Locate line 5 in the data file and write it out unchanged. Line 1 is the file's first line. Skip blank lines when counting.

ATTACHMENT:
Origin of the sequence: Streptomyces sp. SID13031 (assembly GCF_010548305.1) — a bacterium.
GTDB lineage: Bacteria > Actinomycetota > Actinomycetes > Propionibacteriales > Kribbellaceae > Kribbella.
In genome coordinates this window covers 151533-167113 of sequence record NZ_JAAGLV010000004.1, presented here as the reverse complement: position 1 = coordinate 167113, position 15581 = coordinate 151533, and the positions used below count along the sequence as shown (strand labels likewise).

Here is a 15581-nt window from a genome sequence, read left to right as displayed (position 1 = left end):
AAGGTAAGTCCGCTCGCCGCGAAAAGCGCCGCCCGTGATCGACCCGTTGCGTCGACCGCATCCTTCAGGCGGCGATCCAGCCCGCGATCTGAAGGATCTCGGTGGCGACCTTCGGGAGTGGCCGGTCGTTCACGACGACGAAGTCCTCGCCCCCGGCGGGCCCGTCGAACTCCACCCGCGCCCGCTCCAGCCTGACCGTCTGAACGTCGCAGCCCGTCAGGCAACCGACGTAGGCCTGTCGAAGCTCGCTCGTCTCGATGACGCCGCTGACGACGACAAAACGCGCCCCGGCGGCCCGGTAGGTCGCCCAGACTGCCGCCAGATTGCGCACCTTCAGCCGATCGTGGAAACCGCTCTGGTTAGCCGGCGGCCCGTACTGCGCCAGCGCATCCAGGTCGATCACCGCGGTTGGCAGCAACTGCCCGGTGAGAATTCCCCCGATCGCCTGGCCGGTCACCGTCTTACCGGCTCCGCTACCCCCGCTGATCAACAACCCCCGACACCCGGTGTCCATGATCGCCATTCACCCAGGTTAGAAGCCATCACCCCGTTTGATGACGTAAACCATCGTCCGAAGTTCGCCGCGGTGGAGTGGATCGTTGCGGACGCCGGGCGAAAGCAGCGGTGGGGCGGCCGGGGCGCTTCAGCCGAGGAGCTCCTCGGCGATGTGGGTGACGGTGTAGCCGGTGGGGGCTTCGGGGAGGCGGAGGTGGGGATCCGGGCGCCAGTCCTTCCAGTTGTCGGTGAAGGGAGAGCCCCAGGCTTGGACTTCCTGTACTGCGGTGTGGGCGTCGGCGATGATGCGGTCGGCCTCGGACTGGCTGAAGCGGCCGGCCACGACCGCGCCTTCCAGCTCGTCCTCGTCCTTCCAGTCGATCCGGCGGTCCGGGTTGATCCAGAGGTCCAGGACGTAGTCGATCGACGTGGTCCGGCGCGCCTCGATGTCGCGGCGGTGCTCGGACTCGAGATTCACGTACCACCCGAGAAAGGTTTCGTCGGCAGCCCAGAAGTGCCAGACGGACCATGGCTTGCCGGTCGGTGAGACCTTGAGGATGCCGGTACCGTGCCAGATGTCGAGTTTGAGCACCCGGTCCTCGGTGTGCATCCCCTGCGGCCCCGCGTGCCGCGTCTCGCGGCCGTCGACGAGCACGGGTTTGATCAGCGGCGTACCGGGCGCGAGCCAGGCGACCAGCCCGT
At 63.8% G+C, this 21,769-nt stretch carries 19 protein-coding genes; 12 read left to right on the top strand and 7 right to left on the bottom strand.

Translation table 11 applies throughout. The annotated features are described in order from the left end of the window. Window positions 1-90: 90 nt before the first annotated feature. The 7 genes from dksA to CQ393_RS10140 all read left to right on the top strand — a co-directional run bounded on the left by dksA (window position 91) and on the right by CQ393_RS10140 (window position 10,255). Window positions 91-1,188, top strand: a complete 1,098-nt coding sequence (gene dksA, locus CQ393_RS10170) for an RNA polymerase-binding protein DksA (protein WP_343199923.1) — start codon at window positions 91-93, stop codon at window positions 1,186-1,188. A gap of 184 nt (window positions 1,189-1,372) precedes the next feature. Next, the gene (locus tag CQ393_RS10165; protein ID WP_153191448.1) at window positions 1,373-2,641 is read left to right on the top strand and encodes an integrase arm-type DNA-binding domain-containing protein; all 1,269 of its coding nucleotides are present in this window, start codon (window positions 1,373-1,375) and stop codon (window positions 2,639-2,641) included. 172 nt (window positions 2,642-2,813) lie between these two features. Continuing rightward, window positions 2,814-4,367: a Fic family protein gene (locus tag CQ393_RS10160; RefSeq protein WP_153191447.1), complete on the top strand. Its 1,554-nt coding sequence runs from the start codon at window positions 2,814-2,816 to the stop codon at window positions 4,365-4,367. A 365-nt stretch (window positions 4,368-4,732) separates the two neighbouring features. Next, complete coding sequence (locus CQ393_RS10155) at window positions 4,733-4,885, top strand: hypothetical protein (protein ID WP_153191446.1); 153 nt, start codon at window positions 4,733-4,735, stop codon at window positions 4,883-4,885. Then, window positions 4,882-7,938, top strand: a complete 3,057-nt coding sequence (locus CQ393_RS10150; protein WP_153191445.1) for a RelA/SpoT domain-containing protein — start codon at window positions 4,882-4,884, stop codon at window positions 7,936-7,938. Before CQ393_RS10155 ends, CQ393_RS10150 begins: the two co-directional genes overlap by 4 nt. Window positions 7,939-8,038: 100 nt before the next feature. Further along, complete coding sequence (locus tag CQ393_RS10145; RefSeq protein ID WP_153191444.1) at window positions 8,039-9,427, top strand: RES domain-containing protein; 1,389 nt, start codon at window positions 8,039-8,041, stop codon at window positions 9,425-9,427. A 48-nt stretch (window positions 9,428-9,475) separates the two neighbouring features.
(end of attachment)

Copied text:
AAGGTAAGTCCGCTCGCCGCGAAAAGCGCCGCCCGTGATCGACCCGTTGCGTCGACCGCATCCTTCAGGCGGCGATCCAGCCCGCGATCTGAAGGATCTCGGTGGCGACCTTCGGGAGTGGCCGGTCGTTCACGACGACGAAGTCCTCGCCCCCGGCGGGCCCGTCGAACTCCACCCGCGCCCGCTCCAGCCTGACCGTCTGAACGTCGCAGCCCGTCAGGCAACCGACGTAGGCCTGTCGAAGCTCGCTCGTCTCGATGACGCCGCTGACGACGACAAAACGCGCCCCGGCGGCCCGGTAGGTCGCCCAGACTGCCGCCAGATTGCGCACCTTCAGCCGATCGTGGAAACCGCTCTGGTTAGCCGGCGGCCCGTACTGCGCCAGCGCATCCAGGTCGATCACCGCGGTTGGCAGCAACTGCCCGGTGAGAATTCCCCCGATCGCCTGGCCGGTCACCGTCTTACCGGCTCCGCTACCCCCGCTGATCAACAACCCCCGACACCCGGTGTCCATGATCGCCATTCACCCAGGTTAGAAGCCATCACCCCGTTTGATGACGTAAACCATCGTCCGAAGTTCGCCGCGGTGGAGTGGATCGTTGCGGACGCCGGGCGAAAGCAGCGGTGGGGCGGCCGGGGCGCTTCAGCCGAGGAGCTCCTCGGCGATGTGGGTGACGGTGTAGCCGGTGGGGGCTTCGGGGAGGCGGAGGTGGGGATCCGGGCGCCAGTCCTTCCAGTTGTCGGTGAAGGGAGAGCCCCAGGCTTGGACTTCCTGTACTGCGGTGTGGGCGTCGGCGATGATGCGGTCGGCCTCGGACTGGCTGAAGCGGCCGGCCACGACCGCGCCTTCCAGCTCGTCCTCGTCCTTCCAGTCGATCCGGCGGTCCGGGTTGATCCAGAGGTCCAGGACGTAGTCGATCGACGTGGTCCGGCGCGCCTCGATGTCGCGGCGGTGCTCGGACTCGAGATTCACGTACCACCCGAGAAAGGTTTCGTCGGCAGCCCAGAAGTGCCAGACGGACCATGGCTTGCCGGTCGGTGAGACCTTGAGGATGCCGGTACCGTGCCAGATGTCGAGTTTGAGCACCCGGTCCTCGGTGTGCATCCCCTGCGGCCCCGCGTGCCGCGTCTCGCGGCCGTCGACGAGCACGGGTTTGATCAGCGGCGTACCGGGCGCGAGCCAGGCGACCAGCCCGT